New Hampshire Democrat defends role on Trump voting commission

MANCHESTER, N.H. (Reuters) - A Democratic member of President Donald Trump’s commission to investigate possible voter fraud defended his participation on the panel on Tuesday while warning that its mission is being threatened by “extreme partisanship.”

Former Ohio Secretary of State Ken Blackwell, New Hampshire Secretary of State Bill Gardner and Kansas Secretary of State Kris Kobach talk to each other during a meeting of the Presidential Advisory Commission on Election Integrity in Manchester, New Hampshire, U.S., September 12, 2017. REUTERS/Nate Raymond

Dozens of protesters gathered before the second meeting of the Presidential Advisory Commission on Election Integrity’s in Manchester, New Hampshire, the state that has long held the first nominating primary in the U.S. presidential election cycle.

The panel member, Bill Gardner, who is New Hampshire’s secretary of state, had faced calls to resign after commission Vice Chairman Kris Kobach, a Republican, suggested that thousands of people illegally voted in the northeastern state in November.

Despite calls by New Hampshire’s four-person, all-Democratic congressional delegation to resign, Gardner said he would not.

“New Hampshire people aren’t accustomed to walking away or stepping down from their civic duties,” Gardner said. “I will not either.”

He criticized Kobach, who is the Kansas secretary of state, for calling into question the election’s “real and valid” results. Gardner also noted the opposition the commission has faced from its beginning.

“The specter of extreme political partisanship already threatens our ability to reach a consensus,” Gardner said.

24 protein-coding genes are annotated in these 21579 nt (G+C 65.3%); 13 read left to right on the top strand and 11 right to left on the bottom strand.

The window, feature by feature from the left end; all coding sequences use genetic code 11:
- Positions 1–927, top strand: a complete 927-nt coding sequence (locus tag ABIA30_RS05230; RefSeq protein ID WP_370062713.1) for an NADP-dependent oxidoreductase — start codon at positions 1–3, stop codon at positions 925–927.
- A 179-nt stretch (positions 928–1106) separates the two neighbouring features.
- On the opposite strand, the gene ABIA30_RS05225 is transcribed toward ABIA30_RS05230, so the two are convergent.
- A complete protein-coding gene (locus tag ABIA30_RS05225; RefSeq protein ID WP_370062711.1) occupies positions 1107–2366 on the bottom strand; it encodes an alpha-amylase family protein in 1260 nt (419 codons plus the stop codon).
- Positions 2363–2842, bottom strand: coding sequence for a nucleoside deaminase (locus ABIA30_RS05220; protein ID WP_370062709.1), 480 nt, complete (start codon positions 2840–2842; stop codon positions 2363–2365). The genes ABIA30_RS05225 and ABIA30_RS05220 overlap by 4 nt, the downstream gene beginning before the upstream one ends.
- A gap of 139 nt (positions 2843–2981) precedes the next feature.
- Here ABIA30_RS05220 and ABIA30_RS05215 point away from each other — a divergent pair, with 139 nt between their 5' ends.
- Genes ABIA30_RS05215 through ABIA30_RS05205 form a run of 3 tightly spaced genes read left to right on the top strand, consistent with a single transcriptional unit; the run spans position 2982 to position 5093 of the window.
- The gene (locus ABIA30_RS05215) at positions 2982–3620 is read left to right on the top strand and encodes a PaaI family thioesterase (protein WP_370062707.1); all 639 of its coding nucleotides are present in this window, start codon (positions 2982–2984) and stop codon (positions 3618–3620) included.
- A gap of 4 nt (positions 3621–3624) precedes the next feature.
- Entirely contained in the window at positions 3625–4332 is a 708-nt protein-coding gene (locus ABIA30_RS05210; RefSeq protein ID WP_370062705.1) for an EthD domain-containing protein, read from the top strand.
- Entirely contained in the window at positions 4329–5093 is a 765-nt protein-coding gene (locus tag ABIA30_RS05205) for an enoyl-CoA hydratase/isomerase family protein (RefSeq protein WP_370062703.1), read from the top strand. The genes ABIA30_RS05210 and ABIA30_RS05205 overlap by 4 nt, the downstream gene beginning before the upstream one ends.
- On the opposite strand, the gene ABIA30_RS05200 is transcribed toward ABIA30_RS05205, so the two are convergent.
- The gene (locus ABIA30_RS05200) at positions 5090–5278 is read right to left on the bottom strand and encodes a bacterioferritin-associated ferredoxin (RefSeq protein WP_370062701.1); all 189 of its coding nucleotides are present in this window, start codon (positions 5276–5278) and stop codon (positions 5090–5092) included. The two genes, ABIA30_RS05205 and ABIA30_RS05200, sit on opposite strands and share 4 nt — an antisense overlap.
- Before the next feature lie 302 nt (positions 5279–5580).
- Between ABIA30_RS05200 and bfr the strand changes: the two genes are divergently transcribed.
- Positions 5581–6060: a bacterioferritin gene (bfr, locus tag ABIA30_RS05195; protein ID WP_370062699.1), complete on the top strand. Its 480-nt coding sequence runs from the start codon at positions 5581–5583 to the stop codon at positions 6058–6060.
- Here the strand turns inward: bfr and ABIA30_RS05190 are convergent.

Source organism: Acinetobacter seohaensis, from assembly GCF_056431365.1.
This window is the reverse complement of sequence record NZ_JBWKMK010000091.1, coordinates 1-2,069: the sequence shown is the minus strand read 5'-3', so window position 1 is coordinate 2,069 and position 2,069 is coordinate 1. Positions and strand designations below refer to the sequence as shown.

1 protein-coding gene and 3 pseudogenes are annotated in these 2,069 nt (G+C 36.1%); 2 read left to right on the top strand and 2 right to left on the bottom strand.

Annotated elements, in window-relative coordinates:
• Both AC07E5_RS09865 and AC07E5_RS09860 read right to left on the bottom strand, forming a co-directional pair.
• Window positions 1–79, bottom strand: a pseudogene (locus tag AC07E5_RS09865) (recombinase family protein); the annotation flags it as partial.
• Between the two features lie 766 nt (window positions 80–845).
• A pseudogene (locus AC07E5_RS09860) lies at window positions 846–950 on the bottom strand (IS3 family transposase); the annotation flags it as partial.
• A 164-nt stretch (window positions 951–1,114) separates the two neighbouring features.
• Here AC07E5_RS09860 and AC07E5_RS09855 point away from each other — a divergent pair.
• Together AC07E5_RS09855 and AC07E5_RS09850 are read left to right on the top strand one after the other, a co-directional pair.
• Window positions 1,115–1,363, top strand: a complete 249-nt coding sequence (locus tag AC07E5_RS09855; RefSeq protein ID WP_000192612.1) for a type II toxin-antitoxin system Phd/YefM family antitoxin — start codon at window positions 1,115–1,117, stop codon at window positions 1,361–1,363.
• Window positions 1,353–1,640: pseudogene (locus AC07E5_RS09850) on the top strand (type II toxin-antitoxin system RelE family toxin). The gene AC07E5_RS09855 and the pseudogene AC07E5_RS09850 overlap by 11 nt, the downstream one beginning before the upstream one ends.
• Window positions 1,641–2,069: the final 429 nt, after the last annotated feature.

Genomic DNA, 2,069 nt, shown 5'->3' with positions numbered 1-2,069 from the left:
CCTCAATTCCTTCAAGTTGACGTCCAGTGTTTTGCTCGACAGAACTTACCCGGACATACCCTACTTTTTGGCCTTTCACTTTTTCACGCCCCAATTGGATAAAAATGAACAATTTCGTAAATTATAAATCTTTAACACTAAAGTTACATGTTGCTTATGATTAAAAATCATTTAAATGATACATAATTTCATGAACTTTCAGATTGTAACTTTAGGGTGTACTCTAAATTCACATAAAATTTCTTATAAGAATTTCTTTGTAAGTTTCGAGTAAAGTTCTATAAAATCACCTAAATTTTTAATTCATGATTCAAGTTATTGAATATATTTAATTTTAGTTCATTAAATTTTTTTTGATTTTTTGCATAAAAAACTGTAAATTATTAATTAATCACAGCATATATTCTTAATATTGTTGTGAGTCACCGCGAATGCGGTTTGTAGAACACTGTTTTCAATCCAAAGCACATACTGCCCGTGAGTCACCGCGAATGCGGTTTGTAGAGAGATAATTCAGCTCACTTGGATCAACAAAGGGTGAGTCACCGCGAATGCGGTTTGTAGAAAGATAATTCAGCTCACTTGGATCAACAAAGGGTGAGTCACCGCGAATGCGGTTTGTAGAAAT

Trump established the commission in May after charging, without evidence, that millions voted unlawfully in the November presidential election. Most state election officials and election law experts say that U.S. voter fraud is rare.

Although Trump handily won the Electoral College vote that ultimately decides the outcome of presidential elections, he lost the popular vote to Democratic candidate Hillary Clinton by nearly 3 million votes. Trump has said on Twitter that New Hampshire, which he lost to Clinton by fewer than 2,800 votes, and two other states had “serious voter fraud.”

Tuesday’s meeting drew protesters as the panel heard from speakers about voting trends and the extent voter fraud exists, something speakers from conservative groups like Judicial Watch and Heritage Foundation said was real.

One speaker, John Lott, an economist known for his writings against gun control laws, proposed making voters go through the same federal background check system used for firearm purchases.

In a Breitbart News column on Thursday, Kobach claimed voter fraud led to the November victory in New Hampshire for U.S. Senator Maggie Hassan, a Democrat and former governor of the state, over incumbent Republican Kelly Ayotte by 1,107 votes.

Kobach, an advocate of tougher voter identification, also said Clinton may have won New Hampshire due to illegal voting by non-residents. He renewed his views on Tuesday.

“This is obviously a subject of concern,” he said.

Kobach cited statistics showing 5,313 voters with out-of-state driver’s licenses registered to vote on the day of the election but who did not later obtain New Hampshire licenses.

Democrats countered that the data likely reflected college students from out-of-state who were voting.

Reporting by Nate Raymond in Boston; Editing by Bill Trott and Leslie Adler